Balancing Social Security benefits with personal retirement savings

Balancing Social Security benefits with personal retirement savings

Setting out on the path to retirement readiness can sometimes lead to stress and confusion, especially when you throw variables like life expectancy and Social Security benefits into the mix. But beginning your journey to financial literacy is vitally important, and everyone, regardless of age, needs to understand some of the basics of Social Security. Once the concept is understood, the importance of saving in a retirement plan becomes apparent.

How does life expectancy affect Social Security benefits?

The number one concern most retirees face in retirement is making sure their money outlives them—not the other way around. The first thing, then, that should be considered is life expectancy. Social Security was originally designed to be neutral to a recipient in the amounts received, regardless of when the recipient decided to take their benefit. That basically means that someone taking Social Security early will receive a lesser amount for a longer period of time, while someone who waits to collect benefits will receive a higher benefit for a shorter period of time. In theory, the total benefits paid would equal out under a typical life expectancy, with the breakeven point typically in the range of 77 to 80 years, depending on the recipient’s status (single, married, widow, etc.).

In today’s world, with much longer life expectancies, this doesn’t necessarily work out to always be the case. A person living beyond the breakeven point can receive a much larger total benefit by delaying the start of Social Security collection than someone who claims at age 62. For a person who lives past age 85 for instance, this could be a significant sum of money.

When to begin collecting Social Security benefits

Let’s look at a real-world example. Let’s say full retirement age for two individuals is age 67, and they both are eligible to collect $2,000 per month in Social Security at that age. One decides to begin collecting early, at age 62. Since this person is claiming early, he/she would receive just $1,400 per month to offset the early collection. Our other individual decides to wait until age 70 to claim Social Security benefits, receiving a larger amount of $2,480 per month to offset the delayed collection. If the breakeven point for these two individuals is 80 years old, the person who delayed claiming benefits until age 70 would receive $1,080 more per month than the person who started collecting at age 62— for every month they live past 80 years old. If they both live until age 90, the person who claimed at age 70 would be almost $130,000 ahead of the person who collected at 62, just from Social Security benefits alone.

As we can see from this example, life expectancy can play a major role in deciding when to take Social Security. Someone in ill health or with a family history of premature death may want to consider taking Social Security at an earlier age to maximize their benefit, while those in good health may find that waiting until age 70 to collect Social Security is the best option for them.

The future is unpredictable, and although there’s no one-size-fits-all solution when it comes to retirement savings, it’s important to have a retirement strategy in place before you reach your golden years. Successfully balancing your Social Security options and retirement savings with your personal strategy is one of the best ways to put you on the path to retirement readiness.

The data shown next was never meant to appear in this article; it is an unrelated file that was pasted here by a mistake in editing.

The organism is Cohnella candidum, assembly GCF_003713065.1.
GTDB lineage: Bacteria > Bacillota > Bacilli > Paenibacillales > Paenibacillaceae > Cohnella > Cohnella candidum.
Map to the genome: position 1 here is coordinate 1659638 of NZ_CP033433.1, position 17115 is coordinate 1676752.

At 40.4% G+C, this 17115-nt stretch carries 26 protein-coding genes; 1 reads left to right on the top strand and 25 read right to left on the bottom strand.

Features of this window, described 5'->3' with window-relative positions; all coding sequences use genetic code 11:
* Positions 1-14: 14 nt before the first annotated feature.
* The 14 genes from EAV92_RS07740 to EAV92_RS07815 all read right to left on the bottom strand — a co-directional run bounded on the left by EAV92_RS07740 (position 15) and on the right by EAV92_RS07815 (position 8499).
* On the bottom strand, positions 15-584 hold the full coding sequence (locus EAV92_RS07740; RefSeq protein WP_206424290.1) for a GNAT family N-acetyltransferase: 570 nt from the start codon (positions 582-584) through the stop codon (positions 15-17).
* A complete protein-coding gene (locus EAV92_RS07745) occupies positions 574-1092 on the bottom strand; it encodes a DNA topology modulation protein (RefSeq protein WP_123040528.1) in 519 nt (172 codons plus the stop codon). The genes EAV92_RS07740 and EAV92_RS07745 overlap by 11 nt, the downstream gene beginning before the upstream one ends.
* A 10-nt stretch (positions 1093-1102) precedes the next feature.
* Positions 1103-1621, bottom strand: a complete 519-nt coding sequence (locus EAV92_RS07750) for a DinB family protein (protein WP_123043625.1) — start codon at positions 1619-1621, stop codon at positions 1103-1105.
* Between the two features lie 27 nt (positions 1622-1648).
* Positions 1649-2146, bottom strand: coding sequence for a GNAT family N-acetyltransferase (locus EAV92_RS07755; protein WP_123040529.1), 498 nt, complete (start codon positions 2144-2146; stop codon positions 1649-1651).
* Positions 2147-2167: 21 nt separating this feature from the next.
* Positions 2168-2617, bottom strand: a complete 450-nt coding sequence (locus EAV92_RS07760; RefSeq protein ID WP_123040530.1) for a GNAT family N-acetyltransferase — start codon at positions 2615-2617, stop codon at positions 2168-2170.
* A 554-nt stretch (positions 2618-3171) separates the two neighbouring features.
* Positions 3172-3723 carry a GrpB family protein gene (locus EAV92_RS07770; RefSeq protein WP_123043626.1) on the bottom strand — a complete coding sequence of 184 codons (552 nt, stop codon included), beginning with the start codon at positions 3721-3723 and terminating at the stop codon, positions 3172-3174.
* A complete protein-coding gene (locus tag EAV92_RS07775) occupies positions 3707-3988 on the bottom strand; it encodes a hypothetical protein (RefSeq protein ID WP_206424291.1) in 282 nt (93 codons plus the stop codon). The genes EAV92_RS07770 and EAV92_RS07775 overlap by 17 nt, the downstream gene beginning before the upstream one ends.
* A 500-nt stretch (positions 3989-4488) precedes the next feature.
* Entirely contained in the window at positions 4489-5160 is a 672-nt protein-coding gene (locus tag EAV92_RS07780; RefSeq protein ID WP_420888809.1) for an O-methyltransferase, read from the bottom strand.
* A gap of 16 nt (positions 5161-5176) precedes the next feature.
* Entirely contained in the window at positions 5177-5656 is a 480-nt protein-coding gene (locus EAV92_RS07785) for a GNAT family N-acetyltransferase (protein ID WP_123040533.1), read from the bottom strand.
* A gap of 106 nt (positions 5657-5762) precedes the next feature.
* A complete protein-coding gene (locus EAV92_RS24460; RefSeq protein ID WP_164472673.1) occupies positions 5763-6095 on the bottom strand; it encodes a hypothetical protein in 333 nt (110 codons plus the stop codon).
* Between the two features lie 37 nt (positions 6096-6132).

4 tips for preparing a balanced retirement strategy

1. Take a look at Social Security benefits. 

Looking at Social Security benefits early in your career can raise awareness about the importance of joining your employer’s retirement plan. This will give you a good idea if you’re contributing in amounts significant enough to ensure retirement readiness at the end of a career. Your monthly Social Security benefit, when combined with your personal retirement savings, should supplement enough of your income to lead a comfortable lifestyle in retirement.

2. Begin saving for retirement early and make regular contributions. 

Entering and contributing to your employer’s retirement plan as early in your career as possible leads to one of the most powerful features of any retirement plan—the ability for returns to compound over many years. Begin (and continue) contributing to the plan, and let the returns compound over a period of years. This will provide the likeliest path to retirement success.

3.  Work with a trusted advisor. 

Financial advisors can help you set individual retirement goals and work with you to create a reasonable retirement plan. Careful monitoring, over a career, can help make sure you stay on track to achieve the retirement you’ve always dreamed of.

4.  Increase contributions to the plan. 

Increasing contributions on an annual basis, like when you receive a raise, will help make sure you’re on track and ready for retirement—as just a small change in contribution rate can make a big difference in your overall account balance. Gradually increasing your contribution limit will help ensure that you’re retirement ready in your 60s and beyond.

Tailoring a sufficient retirement plan balance with the right Social Security strategy can ease your financial stress and boost the chances of not outliving your money. Wondering if your retirement goals are in line with your Social Security benefits? Calculate your retirement!

Kent Wright – Due Diligence and De-accumulation Analyst – – 800.236.7400 Ext. 3252

Kent is a subject matter expert on 401(k), retirement accounts, investments, and financial services. Kent is also a published author.